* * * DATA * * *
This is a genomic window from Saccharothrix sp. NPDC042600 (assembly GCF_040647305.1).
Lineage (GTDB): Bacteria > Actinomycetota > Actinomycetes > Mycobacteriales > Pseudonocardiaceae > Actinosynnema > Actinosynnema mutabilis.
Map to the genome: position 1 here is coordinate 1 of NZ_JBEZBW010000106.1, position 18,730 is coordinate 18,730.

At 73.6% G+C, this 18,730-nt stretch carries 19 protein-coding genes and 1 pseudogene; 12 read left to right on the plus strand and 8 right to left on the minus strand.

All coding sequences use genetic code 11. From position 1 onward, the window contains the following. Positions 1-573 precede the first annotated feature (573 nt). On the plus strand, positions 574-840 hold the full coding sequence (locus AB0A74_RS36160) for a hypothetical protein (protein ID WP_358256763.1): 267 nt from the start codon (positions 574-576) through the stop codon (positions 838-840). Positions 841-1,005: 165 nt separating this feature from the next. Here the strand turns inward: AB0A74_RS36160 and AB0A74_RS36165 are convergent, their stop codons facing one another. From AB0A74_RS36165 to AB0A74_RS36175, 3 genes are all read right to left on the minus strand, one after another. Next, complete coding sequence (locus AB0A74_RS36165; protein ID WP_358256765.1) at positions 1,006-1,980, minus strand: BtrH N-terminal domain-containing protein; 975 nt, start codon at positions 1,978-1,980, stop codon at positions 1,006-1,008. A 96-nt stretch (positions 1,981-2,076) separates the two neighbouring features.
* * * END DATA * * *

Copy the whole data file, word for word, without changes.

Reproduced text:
This is a genomic window from Saccharothrix sp. NPDC042600 (assembly GCF_040647305.1).
Lineage (GTDB): Bacteria > Actinomycetota > Actinomycetes > Mycobacteriales > Pseudonocardiaceae > Actinosynnema > Actinosynnema mutabilis.
Map to the genome: position 1 here is coordinate 1 of NZ_JBEZBW010000106.1, position 18,730 is coordinate 18,730.

At 73.6% G+C, this 18,730-nt stretch carries 19 protein-coding genes and 1 pseudogene; 12 read left to right on the plus strand and 8 right to left on the minus strand.

All coding sequences use genetic code 11. From position 1 onward, the window contains the following. Positions 1-573 precede the first annotated feature (573 nt). On the plus strand, positions 574-840 hold the full coding sequence (locus AB0A74_RS36160) for a hypothetical protein (protein ID WP_358256763.1): 267 nt from the start codon (positions 574-576) through the stop codon (positions 838-840). Positions 841-1,005: 165 nt separating this feature from the next. Here the strand turns inward: AB0A74_RS36160 and AB0A74_RS36165 are convergent, their stop codons facing one another. From AB0A74_RS36165 to AB0A74_RS36175, 3 genes are all read right to left on the minus strand, one after another. Next, complete coding sequence (locus AB0A74_RS36165; protein ID WP_358256765.1) at positions 1,006-1,980, minus strand: BtrH N-terminal domain-containing protein; 975 nt, start codon at positions 1,978-1,980, stop codon at positions 1,006-1,008. A 96-nt stretch (positions 1,981-2,076) separates the two neighbouring features.